My job is to teach 11 and 12 year olds how to read and write better. This may come as a surprise to some, but a good majority of today's youth are not particularly excited about reading and writing. As if the gig isn't hard enough, many of my students come in working below grade level. I've got kids who read and write at a second grade level, 4th grade level, 6th grade level, even a 9th grade level, all in the same class. I have 140 students this year, and my challenge is to help them all improve. All this is to say, teaching kids to read and write is a daunting task.
There are days when it feels like it's all a big waste of time, like nothing I do makes a difference. My students are at a critical juncture. If they can't read and write, what chance do they have in this world? I try to have the kids read and write as much as I can, but I only have them for 50 minutes a day, a little more than 4 hours a week. Factor in all the absences and wasted time dealing with disruptive kids, and it's just not enough. Sometimes I feel like my job is impossible.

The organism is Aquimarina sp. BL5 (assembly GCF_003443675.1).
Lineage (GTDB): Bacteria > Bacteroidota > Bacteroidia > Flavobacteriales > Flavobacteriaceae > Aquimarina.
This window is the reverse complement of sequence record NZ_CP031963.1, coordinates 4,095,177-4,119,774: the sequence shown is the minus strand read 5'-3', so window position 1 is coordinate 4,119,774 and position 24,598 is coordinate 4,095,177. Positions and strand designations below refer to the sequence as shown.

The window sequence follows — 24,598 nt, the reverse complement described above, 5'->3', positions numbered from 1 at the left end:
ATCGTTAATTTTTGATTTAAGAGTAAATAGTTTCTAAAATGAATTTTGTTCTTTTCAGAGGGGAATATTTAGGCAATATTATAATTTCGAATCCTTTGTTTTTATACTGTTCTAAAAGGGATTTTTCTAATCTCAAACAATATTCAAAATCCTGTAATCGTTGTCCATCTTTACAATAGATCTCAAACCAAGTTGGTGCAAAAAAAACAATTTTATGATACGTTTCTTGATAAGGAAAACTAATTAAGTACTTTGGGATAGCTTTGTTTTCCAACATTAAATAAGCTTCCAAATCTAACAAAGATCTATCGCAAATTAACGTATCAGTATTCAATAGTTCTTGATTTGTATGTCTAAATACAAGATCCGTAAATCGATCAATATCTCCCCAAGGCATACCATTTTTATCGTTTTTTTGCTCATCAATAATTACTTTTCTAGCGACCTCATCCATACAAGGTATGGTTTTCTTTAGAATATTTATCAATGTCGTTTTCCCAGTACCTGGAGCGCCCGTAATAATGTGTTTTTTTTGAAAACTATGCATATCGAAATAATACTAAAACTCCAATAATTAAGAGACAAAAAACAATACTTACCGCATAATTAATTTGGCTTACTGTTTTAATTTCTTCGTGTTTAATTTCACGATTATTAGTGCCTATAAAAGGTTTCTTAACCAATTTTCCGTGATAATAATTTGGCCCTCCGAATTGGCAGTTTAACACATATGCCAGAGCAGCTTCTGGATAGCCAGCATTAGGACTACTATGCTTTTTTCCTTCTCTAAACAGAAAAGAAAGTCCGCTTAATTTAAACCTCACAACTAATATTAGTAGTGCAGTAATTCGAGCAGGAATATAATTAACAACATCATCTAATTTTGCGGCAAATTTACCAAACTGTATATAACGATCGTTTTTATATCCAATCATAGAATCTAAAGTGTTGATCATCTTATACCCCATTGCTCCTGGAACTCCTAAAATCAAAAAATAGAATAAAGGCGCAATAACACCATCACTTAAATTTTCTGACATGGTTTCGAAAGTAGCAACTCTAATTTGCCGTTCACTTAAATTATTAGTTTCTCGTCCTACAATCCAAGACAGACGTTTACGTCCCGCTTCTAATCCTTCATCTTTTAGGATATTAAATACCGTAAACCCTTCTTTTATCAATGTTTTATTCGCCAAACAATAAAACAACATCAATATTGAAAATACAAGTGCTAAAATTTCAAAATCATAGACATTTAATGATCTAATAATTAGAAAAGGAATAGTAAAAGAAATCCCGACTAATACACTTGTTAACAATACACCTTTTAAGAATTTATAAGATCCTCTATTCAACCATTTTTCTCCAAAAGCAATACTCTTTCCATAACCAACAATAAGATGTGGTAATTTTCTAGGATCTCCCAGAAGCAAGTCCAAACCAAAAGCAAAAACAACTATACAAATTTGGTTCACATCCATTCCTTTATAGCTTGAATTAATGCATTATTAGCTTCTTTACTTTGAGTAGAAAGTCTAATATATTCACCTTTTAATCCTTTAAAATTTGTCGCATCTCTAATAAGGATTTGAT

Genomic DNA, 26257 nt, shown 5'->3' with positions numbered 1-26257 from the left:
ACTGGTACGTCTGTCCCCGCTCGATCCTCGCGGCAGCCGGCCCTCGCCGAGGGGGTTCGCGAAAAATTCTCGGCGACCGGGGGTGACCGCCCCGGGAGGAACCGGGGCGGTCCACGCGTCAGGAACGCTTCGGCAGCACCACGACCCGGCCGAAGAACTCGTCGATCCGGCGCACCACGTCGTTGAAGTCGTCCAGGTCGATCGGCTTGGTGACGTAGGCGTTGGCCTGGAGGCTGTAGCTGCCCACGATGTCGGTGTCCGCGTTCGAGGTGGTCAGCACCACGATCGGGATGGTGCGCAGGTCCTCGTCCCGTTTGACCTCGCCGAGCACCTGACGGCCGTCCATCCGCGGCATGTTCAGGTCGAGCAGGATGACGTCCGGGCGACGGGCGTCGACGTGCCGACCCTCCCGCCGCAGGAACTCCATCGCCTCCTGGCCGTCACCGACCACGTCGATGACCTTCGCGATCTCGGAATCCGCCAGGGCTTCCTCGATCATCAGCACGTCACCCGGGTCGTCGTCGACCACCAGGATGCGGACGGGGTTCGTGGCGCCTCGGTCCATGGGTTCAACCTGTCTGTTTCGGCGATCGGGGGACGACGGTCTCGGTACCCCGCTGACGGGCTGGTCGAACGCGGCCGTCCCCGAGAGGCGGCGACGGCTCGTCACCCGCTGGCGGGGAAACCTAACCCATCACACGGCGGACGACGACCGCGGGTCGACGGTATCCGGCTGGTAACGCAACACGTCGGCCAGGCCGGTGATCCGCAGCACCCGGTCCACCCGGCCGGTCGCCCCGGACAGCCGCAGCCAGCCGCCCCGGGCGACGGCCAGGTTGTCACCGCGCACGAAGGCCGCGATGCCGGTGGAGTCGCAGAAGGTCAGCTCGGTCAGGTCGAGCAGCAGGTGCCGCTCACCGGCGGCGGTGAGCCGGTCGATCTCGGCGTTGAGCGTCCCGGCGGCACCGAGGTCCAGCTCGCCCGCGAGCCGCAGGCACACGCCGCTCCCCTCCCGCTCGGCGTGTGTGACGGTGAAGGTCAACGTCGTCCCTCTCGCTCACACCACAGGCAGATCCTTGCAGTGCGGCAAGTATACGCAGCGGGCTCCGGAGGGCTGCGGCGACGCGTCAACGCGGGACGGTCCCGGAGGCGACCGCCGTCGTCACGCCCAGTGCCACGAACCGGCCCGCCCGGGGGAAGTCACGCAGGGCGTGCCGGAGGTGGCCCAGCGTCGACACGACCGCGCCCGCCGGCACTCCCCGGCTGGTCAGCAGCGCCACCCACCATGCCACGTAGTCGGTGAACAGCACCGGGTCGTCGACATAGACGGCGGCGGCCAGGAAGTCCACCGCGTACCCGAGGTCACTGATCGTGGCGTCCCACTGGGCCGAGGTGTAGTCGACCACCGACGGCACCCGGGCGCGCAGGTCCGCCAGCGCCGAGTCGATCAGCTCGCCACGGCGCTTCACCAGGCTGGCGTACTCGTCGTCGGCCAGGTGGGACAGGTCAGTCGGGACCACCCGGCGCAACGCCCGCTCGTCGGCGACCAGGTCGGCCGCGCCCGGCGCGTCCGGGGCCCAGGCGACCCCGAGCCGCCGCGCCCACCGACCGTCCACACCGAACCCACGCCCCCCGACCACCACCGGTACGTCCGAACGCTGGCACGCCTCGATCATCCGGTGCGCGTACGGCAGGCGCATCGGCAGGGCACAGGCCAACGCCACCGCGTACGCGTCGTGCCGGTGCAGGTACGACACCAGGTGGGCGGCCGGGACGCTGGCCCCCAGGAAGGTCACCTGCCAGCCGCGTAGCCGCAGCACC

I can't give up though. It's just not in my makeup. I may have chosen a quixotic profession, but I love it. I love when a kid figures out how to correctly combine two sentences into one. I love when a kid volunteers to read out loud because he's finally confident he can do it. I love when a kid writes an essay with an obvious thesis statement and ideas to back it up. I love when a kid tells me the book we're reading in class is the best book she's ever read (thank you Watsons go to Birmingham). I love when a kid who would make you cross the street writes a poem that can break your heart. These are the little victories that keep me going.